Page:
Filtration of Blood
Glomerular capillaries contain many large fenestrations (pores) in capillary endothelium. Fenestrations not large enough to allow blood cells or large proteins to pass through. High blood pressure in the glomerular capillaries forces some plasma out of the capillaries and into the capsular space of the Bowman's capsule, this plasma becomes the Glomerular Filtrate contains NO proteins or blood cells.
Filtration of Blood: Glomerular Filtration Rate (GFR)
How fast plasma is filtered through glomerulus. Depends on rate of blood flow to the kidneys.
Reabsorption
Glomerular filtrate contains waste products that need to be eliminated AND substances that need to be recycled/reused. Reabsorption is the process by which these useful substances are passed through the kidney tubules and put back into the blood and recirculated. When the glomerular filtrate enters the PCT, it becomes Tubular Filtrate. Substances to be reabsorbed pass out of the tubular lumen through or between tubular epithelial cells. Substances to be reabsorbed then enter interstitial fluid and pass through endothelium into peritublar capillaries.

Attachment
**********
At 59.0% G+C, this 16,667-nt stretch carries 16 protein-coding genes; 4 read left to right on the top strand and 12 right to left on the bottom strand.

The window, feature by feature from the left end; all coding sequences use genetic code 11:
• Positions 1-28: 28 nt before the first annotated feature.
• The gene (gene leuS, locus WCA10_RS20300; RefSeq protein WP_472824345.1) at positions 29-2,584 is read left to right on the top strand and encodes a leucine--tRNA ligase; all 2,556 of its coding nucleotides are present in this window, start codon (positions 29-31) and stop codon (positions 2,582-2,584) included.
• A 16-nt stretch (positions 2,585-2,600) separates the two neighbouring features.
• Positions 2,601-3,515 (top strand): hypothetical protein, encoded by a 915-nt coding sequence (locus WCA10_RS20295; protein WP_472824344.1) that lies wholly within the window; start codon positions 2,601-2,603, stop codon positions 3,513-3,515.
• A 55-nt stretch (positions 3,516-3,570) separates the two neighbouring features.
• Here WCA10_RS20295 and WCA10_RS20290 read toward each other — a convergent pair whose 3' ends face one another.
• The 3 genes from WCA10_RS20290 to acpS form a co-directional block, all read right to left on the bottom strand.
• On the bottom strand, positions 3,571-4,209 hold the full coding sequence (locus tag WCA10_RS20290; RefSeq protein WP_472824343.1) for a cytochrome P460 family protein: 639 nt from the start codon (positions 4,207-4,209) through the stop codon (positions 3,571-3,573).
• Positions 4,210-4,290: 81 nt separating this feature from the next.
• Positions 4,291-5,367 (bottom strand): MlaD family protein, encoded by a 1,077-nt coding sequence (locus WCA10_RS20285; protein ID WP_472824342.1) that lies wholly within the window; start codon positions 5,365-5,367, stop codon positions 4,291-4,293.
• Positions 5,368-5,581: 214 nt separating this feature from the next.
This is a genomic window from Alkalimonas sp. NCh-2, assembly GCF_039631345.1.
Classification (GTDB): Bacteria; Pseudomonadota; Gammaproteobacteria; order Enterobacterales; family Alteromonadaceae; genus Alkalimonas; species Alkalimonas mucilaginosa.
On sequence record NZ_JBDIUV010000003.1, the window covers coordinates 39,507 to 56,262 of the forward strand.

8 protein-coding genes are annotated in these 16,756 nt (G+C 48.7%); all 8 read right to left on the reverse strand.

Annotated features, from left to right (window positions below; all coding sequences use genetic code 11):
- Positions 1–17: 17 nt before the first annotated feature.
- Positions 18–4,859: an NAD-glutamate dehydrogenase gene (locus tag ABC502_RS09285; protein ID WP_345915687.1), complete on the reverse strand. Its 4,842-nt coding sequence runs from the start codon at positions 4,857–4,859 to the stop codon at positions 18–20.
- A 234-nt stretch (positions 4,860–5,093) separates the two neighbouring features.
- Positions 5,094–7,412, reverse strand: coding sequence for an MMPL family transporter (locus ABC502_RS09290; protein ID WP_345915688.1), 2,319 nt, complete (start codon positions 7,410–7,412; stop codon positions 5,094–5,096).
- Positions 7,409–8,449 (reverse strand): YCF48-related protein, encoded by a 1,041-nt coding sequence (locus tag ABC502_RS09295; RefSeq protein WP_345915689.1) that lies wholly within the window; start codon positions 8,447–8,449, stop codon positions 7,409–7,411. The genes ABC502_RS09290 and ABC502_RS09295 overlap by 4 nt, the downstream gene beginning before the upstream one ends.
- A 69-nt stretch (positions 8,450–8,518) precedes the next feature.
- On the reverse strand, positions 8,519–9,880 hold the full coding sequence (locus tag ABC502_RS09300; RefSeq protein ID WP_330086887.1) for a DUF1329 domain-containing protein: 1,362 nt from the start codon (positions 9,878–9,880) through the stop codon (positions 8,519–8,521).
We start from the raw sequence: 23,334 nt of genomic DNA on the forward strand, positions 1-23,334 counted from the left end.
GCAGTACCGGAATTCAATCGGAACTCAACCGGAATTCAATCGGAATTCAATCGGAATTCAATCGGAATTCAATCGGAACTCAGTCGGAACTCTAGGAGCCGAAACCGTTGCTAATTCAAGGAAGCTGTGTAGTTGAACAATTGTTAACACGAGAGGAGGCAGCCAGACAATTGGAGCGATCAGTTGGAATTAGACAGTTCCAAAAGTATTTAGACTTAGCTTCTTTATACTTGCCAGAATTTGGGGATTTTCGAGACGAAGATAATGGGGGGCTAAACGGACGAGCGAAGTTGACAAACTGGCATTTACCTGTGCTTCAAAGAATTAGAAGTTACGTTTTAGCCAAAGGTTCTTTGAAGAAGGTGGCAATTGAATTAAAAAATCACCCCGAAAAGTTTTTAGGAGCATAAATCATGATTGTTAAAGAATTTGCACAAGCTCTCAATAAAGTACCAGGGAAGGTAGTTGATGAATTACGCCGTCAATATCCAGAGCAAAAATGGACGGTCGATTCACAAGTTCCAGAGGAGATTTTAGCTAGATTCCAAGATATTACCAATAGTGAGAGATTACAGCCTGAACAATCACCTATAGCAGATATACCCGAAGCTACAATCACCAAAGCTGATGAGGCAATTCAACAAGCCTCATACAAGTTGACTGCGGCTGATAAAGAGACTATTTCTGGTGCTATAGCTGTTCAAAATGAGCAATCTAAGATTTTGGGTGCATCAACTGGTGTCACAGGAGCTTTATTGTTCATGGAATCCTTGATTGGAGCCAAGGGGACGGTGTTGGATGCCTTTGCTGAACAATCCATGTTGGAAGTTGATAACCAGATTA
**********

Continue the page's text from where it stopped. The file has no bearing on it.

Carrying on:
Sodium Reabsorption
Sodium in tubular filtrate attaches to a carrier protein that moves it into the cytoplasm of the PCT epithelial cell (requires energy). Glucose and amino acids attach to the same carrier protein and follow sodium into the cell by passive transport(sodium cotransport). Sodium is activity pumped out of cell into interstitial fluid, where it moves into peritubular capillaries. Glucose and amino acids move from the peritubular capillaries by passive diffusion. Sodium ions are also reabsorbed in ascending loop of henle and DCT. Usually exchanged for hydrogen, ammonium, or potassium ions.
Reabsorption: Potassium and Calicum
Take place in the PCT ascending loop of henle and DCT. Calcium moves under the influence of Vitamin D, parathyroid hormone (PTH), and calcitonin.
Reabsorption: Magnesium
Is reabsorbed from the PCT, ascending loop henle and the collecting duct. PTH release increases the reabsorption of magnesium.
Reabsorption: Chloride (Cl-)